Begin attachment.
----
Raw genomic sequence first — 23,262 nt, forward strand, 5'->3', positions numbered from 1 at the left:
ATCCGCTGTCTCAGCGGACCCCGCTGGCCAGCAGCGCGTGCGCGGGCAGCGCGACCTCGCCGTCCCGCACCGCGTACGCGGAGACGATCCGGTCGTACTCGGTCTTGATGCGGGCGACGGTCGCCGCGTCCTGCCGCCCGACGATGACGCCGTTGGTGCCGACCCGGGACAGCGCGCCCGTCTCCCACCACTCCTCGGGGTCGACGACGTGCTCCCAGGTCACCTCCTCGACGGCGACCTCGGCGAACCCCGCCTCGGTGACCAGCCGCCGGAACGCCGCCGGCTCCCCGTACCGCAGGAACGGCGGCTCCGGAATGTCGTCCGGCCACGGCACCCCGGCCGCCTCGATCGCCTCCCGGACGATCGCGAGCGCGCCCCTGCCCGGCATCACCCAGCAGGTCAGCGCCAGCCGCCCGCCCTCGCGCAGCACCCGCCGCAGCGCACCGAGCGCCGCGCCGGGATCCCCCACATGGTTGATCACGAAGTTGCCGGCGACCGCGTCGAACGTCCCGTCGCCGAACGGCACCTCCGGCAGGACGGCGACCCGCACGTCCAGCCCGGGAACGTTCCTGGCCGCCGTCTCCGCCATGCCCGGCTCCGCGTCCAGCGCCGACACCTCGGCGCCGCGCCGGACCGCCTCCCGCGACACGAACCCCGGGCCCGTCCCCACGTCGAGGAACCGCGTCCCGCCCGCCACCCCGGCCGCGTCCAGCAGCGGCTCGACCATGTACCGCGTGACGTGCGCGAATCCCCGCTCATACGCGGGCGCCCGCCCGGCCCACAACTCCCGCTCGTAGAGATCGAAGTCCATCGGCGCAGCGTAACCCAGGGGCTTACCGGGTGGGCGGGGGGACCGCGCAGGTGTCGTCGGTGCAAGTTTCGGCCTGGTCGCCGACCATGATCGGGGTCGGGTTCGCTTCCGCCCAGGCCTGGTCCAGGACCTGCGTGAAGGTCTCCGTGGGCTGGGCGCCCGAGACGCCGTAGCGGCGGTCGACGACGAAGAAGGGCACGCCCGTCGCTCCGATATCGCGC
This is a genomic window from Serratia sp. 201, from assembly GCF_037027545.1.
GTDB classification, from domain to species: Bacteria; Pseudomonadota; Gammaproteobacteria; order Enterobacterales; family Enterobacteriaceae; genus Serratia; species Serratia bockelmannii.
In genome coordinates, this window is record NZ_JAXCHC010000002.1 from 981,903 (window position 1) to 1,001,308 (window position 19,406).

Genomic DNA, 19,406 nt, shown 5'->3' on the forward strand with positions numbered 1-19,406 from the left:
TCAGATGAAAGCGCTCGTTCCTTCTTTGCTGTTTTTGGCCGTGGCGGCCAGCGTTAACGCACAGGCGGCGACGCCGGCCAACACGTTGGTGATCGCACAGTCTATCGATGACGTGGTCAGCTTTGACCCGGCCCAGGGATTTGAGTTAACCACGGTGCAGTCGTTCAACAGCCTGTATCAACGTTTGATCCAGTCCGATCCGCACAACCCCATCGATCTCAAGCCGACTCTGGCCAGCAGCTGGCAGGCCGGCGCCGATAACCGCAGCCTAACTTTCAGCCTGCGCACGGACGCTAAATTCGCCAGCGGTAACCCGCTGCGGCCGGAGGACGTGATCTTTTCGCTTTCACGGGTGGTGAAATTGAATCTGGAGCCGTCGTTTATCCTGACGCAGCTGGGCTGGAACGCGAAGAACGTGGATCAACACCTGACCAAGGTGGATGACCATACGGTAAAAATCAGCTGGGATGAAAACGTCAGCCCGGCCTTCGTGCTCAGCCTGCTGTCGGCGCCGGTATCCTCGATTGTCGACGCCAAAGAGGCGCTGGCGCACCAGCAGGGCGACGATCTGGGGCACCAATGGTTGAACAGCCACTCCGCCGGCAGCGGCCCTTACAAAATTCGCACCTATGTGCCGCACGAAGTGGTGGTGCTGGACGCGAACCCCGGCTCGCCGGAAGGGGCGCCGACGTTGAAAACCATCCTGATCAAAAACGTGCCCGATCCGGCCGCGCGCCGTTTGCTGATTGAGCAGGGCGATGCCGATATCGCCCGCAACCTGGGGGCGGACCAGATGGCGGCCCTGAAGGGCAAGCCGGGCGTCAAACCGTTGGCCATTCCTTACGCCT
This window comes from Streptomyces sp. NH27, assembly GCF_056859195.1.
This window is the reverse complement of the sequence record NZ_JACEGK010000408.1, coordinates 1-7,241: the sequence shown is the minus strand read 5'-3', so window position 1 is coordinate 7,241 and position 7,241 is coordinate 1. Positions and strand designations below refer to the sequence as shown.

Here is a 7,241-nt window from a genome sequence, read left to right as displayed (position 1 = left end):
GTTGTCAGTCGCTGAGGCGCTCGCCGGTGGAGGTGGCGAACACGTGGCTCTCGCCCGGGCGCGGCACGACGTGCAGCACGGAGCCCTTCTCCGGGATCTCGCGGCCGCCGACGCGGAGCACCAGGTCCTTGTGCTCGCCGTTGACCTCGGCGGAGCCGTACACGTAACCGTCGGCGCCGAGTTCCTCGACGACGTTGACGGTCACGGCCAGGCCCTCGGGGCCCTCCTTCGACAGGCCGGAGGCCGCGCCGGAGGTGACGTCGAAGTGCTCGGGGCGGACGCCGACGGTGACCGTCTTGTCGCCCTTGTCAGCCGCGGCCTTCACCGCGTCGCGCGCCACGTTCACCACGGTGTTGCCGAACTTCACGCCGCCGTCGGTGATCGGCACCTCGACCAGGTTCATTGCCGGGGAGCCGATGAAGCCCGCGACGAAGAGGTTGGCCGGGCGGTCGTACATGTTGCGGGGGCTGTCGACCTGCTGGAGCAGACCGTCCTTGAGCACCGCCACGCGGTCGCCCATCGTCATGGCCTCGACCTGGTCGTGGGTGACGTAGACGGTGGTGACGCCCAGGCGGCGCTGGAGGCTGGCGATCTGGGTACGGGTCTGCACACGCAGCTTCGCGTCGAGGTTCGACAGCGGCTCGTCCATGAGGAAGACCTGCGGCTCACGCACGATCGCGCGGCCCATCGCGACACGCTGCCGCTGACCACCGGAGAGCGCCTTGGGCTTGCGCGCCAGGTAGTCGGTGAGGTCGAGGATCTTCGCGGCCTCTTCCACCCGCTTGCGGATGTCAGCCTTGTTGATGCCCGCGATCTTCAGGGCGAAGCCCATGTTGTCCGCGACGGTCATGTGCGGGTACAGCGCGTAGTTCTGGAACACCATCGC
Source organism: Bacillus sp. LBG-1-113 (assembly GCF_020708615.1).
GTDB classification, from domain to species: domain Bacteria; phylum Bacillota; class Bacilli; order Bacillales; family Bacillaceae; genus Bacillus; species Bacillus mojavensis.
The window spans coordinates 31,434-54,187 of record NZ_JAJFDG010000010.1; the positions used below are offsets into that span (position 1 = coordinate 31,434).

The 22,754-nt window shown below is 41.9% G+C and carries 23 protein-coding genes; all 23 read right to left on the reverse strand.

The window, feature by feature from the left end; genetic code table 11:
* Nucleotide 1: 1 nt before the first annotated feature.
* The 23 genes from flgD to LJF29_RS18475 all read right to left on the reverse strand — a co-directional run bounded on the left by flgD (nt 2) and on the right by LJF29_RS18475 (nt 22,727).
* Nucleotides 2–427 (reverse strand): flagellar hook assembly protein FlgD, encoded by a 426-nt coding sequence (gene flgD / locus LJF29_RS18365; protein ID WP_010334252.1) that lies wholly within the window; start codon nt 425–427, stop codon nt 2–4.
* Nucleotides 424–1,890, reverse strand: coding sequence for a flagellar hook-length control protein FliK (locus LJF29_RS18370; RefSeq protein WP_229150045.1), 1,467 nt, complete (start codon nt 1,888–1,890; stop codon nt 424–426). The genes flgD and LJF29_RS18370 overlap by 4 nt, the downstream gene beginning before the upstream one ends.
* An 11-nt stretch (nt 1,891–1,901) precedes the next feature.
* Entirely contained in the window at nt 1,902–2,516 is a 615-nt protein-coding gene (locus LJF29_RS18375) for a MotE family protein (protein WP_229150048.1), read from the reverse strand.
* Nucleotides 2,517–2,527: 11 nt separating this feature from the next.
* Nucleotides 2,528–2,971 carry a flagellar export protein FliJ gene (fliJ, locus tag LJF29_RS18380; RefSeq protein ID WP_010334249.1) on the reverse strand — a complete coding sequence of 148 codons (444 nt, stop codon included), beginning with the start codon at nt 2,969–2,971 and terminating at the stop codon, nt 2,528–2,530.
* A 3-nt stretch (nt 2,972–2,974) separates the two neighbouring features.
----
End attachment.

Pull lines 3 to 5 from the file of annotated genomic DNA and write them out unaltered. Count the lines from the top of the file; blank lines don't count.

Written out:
This is a genomic window from Serratia sp. 201, from assembly GCF_037027545.1.
GTDB classification, from domain to species: Bacteria; Pseudomonadota; Gammaproteobacteria; order Enterobacterales; family Enterobacteriaceae; genus Serratia; species Serratia bockelmannii.
In genome coordinates, this window is record NZ_JAXCHC010000002.1 from 981,903 (window position 1) to 1,001,308 (window position 19,406).